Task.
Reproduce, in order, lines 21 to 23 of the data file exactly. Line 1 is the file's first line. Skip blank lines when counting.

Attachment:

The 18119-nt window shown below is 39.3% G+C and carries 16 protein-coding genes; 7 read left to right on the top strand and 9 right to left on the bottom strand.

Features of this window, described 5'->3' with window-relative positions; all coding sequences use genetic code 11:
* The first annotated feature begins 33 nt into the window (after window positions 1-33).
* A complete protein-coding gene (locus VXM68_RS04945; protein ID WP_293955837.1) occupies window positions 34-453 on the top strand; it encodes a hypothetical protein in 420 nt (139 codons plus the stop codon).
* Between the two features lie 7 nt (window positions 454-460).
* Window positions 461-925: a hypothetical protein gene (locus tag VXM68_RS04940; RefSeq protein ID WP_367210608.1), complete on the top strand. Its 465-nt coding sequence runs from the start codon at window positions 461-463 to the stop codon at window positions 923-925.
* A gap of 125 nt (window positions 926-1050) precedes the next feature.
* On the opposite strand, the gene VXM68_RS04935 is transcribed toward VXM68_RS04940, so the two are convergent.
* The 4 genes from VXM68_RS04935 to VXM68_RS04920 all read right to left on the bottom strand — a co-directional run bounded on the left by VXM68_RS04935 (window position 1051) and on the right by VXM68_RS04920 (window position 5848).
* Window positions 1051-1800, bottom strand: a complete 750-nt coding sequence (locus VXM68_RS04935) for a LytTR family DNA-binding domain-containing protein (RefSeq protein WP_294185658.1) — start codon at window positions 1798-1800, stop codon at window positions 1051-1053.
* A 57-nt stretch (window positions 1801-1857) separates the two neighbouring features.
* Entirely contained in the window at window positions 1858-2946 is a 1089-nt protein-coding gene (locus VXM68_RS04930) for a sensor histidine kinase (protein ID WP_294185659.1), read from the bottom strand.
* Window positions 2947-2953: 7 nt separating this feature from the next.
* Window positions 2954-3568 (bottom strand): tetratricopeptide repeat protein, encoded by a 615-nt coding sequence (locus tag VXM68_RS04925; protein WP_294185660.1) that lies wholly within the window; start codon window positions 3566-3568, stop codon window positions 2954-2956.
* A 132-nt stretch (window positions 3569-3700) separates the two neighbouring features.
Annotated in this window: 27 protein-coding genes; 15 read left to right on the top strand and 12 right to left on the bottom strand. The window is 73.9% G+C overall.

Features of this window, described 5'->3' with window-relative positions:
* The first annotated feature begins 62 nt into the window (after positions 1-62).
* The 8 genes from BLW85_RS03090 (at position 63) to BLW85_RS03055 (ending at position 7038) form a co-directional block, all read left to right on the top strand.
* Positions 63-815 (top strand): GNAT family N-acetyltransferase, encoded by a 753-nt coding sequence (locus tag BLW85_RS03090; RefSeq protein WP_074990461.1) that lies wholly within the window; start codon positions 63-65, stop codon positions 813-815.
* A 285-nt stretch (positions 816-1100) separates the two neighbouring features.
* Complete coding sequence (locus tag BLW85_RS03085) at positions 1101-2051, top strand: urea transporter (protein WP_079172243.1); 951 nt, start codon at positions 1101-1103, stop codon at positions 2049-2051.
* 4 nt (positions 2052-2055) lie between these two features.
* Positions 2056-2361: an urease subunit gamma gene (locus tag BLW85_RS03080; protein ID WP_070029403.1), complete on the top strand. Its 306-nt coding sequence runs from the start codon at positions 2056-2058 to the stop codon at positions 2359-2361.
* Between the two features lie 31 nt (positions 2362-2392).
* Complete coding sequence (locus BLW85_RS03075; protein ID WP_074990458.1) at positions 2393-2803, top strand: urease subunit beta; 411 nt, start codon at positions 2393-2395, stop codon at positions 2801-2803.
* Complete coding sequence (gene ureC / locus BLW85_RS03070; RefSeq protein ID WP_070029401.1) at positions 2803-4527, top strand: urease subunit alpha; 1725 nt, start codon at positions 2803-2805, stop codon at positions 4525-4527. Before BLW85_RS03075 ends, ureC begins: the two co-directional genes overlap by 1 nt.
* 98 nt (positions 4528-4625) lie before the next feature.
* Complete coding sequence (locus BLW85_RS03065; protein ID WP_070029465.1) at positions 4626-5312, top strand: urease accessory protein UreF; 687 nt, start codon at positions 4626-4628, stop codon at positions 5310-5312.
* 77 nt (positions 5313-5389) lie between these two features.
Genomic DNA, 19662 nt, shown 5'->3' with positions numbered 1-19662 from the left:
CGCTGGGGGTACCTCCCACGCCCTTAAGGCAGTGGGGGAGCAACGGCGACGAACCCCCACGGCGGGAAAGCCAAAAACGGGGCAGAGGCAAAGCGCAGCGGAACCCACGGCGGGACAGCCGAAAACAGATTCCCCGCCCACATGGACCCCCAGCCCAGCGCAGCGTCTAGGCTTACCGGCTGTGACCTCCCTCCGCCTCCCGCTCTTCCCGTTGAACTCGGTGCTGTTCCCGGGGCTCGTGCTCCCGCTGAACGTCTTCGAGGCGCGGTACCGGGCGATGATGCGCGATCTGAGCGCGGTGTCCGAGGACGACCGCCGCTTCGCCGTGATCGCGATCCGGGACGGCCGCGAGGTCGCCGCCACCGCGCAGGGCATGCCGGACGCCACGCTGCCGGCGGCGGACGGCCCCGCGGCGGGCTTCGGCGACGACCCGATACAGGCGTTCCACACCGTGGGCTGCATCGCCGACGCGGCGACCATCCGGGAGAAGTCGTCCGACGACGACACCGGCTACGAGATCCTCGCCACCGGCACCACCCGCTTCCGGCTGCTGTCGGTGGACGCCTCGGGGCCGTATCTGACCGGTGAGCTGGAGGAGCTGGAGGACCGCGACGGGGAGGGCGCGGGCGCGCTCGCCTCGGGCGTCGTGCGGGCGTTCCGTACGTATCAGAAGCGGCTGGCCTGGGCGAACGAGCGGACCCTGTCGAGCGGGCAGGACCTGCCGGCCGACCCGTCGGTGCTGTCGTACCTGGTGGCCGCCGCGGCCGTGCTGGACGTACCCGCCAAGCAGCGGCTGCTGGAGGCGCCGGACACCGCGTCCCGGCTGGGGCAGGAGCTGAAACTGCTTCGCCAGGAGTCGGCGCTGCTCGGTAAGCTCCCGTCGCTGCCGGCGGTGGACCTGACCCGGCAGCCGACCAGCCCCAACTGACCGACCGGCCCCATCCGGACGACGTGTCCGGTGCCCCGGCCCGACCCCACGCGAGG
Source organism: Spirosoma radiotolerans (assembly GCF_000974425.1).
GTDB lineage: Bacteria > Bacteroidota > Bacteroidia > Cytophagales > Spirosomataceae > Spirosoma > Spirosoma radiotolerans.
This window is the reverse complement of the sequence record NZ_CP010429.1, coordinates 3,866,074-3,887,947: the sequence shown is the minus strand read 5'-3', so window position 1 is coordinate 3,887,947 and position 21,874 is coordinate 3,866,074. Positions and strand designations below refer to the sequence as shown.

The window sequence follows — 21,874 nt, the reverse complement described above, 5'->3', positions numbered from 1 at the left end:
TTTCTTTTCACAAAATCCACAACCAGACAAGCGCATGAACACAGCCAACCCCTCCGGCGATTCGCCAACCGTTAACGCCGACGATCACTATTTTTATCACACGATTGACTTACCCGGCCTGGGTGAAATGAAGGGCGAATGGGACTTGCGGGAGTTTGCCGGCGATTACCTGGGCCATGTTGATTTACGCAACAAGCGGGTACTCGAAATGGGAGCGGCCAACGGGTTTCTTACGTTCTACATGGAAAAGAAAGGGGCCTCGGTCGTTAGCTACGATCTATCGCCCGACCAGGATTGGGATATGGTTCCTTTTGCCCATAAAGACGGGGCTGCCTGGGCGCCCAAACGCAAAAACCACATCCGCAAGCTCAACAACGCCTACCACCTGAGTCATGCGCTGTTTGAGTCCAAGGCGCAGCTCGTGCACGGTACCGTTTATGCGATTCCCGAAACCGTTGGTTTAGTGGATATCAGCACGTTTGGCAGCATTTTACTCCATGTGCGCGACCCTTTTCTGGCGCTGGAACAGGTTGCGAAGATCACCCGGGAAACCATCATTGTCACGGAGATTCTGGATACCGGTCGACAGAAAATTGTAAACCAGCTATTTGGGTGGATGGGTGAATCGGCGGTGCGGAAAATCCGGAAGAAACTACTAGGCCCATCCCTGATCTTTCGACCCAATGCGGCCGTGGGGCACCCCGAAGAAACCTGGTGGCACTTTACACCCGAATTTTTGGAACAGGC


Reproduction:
* A 285-nt stretch (positions 816-1100) separates the two neighbouring features.
* Complete coding sequence (locus tag BLW85_RS03085) at positions 1101-2051, top strand: urea transporter (protein WP_079172243.1); 951 nt, start codon at positions 1101-1103, stop codon at positions 2049-2051.
* 4 nt (positions 2052-2055) lie between these two features.